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THOMPSON v. UNITED STATES PAROLE COMMN.

January 10, 1983

DANIEL M. THOMPSON, Plaintiff,
v.
UNITED STATES PAROLE COMMISSION, Defendant


Of United States District Judge Charles R. Richey.


The opinion of the court was delivered by: RICHEY

OF UNITED STATES DISTRICT JUDGE CHARLES R. RICHEY

 This matter is before the Court on Petitioner's motion for a writ of habeas corpus. For the reasons set forth herein, the Court will deny Petitioner's motion but it will order the Parole Commission to conduct a parole revocation hearing for Petitioner as soon as practicable and not later than thirty (30) days from the date hereof.

 FACTS *fn1"

 Petitioner was convicted of theft of an interstate shipment on July 16, 1976 and sentenced to a term of 5 years imprisonment. He was paroled on April 1, 1979. On October 14, 1980 Petitioner was arrested again and indicted on counts of forgery and attempted uttering. Petitioner also failed to appear for urinalysis on December 9, 1980 as instructed by his parole officer. On the basis of these two violations of the conditions of his parole -- rearrest and failure to appear for drug aftercare -- Case Analyst Michael Santella submitted a warrant application to the Commission on January 30, 1981 to order that Petitioner be retaken into custody. A warrant for Petitioner's arrest was signed that same day and Petitioner was taken into custody on March 3, 1981. On March 10, 1981, Frederick Foster, a parole officer, conducted a preliminary interview of Petitioner, at which time he requested a parole revocation hearing.

 On March 11, 1981 Petitioner pled guilty to the forgery charge on which he had been indicted in October. Case Analyst Santella was informed of the plea by Parole Officer Foster and submitted a supplement to the first warrant application to that effect on March 23, 1981. Santella also wrote a letter to Petitioner on that day. The letter explained the basis of the revocation proceedings, notified Petitioner of a finding of probable cause and informed him that he was to be transferred to a federal institution for a parole hearing. Santella enclosed a copy of the warrant application and portions of the preliminary interview.

 On April 7, 1981 an order was teletyped to the United States Marshall's Office to transport Petitioner from the District of Columbia Jail, where he was being held, to the federal institution at Danbury for a parole revocation hearing scheduled for June 3, 1981. Before the date of the hearing, however, Petitioner was charged with several new criminal offenses. On April 16, 1981, Petitioner was charged with grand larceny. On May 12, 1981 he was sentenced on the original forgery conviction to between three years and six months imprisonment. The next day he was again charged with forgery and uttering. On June 24, 1981, Petitioner pled guilty to the lesser included offenses of attempted uttering and receiving stolen property. However, the Commission was not even informed that new charges were pending against Petitioner until July 15, 1981 -- more than one month after Petitioner's scheduled parole revocation hearing.

 On August 20, 1981 Petitioner was sentenced to serve consecutive terms of 300 days for each offense. The new warrant was lodged as a detainer. Subsequently, the Commission conducted a dispositional review and determined that the detainer should remain in effect. Petitioner was informed of this detainer on April 15, 1982 and a dispositional revocation hearing was scheduled for March 12, 1983, which date would be accelerated if Petitioner was released to the federal detainer prior to that date. On July 7, 1982 Petitioner was so released and a parole revocation hearing was scheduled for October 7, 1982.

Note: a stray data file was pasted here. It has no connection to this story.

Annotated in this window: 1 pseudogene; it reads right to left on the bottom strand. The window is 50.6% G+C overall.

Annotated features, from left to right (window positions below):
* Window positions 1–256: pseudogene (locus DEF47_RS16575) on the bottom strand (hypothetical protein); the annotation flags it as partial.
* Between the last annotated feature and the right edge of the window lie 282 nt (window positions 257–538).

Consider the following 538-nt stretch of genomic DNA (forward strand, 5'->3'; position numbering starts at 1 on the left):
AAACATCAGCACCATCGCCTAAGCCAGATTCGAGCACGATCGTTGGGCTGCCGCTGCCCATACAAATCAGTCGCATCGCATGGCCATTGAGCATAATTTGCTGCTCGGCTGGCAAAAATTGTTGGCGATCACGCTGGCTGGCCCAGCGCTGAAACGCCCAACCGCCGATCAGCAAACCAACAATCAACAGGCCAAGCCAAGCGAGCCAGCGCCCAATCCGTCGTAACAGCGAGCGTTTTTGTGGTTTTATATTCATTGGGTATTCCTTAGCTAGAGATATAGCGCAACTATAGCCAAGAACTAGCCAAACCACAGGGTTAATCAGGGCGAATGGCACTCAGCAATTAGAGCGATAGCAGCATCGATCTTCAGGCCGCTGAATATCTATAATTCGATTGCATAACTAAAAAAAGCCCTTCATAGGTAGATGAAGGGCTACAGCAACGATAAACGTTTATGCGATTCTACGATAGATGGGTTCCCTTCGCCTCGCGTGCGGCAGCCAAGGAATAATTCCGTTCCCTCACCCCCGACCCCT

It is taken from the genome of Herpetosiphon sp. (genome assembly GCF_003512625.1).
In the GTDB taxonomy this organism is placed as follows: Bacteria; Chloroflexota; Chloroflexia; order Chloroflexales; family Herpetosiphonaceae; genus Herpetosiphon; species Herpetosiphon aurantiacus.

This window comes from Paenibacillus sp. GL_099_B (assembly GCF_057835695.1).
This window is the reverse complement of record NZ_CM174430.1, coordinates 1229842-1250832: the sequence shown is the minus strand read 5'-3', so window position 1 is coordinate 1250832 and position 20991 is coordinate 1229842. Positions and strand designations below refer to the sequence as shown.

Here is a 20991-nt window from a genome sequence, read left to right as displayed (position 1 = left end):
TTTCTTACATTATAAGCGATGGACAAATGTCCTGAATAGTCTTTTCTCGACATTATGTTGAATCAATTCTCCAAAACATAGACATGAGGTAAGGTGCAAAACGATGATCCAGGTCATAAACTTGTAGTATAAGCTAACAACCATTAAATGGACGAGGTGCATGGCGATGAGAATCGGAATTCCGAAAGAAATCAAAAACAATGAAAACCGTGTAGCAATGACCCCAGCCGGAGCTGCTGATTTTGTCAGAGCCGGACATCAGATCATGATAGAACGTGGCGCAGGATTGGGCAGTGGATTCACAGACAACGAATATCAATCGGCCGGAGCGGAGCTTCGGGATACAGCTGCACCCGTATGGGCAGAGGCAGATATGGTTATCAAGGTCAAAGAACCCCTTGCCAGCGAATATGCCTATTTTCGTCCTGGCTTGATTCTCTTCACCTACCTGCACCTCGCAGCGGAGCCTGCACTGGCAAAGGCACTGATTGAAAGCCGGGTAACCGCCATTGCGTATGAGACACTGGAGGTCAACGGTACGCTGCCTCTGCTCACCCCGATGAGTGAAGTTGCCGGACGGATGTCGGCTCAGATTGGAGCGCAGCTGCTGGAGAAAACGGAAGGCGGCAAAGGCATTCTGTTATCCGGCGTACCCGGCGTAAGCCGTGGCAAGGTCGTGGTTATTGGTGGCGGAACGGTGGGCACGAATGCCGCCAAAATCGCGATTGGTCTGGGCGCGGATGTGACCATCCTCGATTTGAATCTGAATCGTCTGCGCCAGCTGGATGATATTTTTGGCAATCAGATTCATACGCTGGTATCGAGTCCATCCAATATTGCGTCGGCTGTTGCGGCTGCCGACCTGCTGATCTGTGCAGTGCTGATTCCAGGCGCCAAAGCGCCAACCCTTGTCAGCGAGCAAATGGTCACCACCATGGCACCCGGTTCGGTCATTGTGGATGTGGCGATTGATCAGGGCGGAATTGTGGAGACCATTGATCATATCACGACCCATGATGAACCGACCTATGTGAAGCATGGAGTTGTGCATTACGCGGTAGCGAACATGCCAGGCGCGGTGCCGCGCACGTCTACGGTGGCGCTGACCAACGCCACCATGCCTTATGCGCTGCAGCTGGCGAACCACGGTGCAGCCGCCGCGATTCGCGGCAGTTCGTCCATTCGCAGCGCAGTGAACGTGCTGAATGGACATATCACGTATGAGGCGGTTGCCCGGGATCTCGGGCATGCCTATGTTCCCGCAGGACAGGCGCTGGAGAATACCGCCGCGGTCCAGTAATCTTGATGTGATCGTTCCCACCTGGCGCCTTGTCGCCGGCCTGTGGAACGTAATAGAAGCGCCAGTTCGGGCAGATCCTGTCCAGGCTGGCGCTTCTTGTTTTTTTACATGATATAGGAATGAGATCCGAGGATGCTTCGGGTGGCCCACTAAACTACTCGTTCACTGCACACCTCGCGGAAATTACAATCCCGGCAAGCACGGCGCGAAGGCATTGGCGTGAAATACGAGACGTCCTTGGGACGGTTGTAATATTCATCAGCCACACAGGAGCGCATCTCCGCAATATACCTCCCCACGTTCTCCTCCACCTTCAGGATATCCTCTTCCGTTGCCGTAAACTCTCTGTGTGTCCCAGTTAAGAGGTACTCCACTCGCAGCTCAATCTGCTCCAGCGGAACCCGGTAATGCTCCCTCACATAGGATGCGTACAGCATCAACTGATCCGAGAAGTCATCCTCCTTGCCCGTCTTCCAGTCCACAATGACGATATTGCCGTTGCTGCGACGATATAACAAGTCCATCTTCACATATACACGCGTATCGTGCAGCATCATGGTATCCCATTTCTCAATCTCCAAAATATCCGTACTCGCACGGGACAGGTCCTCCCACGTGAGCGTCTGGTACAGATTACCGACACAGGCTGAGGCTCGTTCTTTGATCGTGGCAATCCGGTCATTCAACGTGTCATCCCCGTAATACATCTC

Petitioner filed a pro se petition for a writ of habeas corpus on August 18, 1982. This Court issued an order to show cause why the writ should not be granted. The Court also appointed counsel to represent Petitioner, which counsel submitted a Reply to Commission's Return and Answer to Order to Show Cause, on Petitioner's behalf. Petitioner now remains incarcerated at the D.C. Jail on this Court's order. His scheduled parole revocation hearing was stayed by the Court's order and, therefore, no hearing has yet been held.

 ANALYSIS

 I

 JURISDICTION IS PROPER IN THIS COURT BECAUSE PETITIONER IS CONFINED IN THIS DISTRICT

 Respondent argues that Petitioner's application should be dismissed for lack of jurisdiction because Respondent, the United States Parole Commission, is now located in Maryland. However, this argument is misconceived. A Petitioner seeking a writ of habeas corpus may file a petition either in the district of his confinement or in the District in which his custodian is present. See Rheuark v. Wade, 608 F.2d 304, 305 (8th Cir. 1979). See also McCall v. Swain, 166 U.S. App. D.C. 214, 510 F.2d 167 (D.C. Cir. 1975). Petitioner, here, is confined at the D.C. Jail, therefore, jurisdiction is proper in this Court even though Respondent the Parole Commission is located in Maryland. Additionally, recent decisions have emphasized that the important consideration is that the Court considering the petition must be able to reach the respondent through service of process. E.g., Braden v. 30th Judicial Circuit Court, 410 U.S. 484, 495, 35 L. Ed. 2d 443, 93 S. Ct. 1123 (1973). If service can be perfected, then the Court can issue a writ "within its jurisdiction." Id. Here service of process has been achieved and thus the Court is acting within its jurisdiction. Finally, the Court ...


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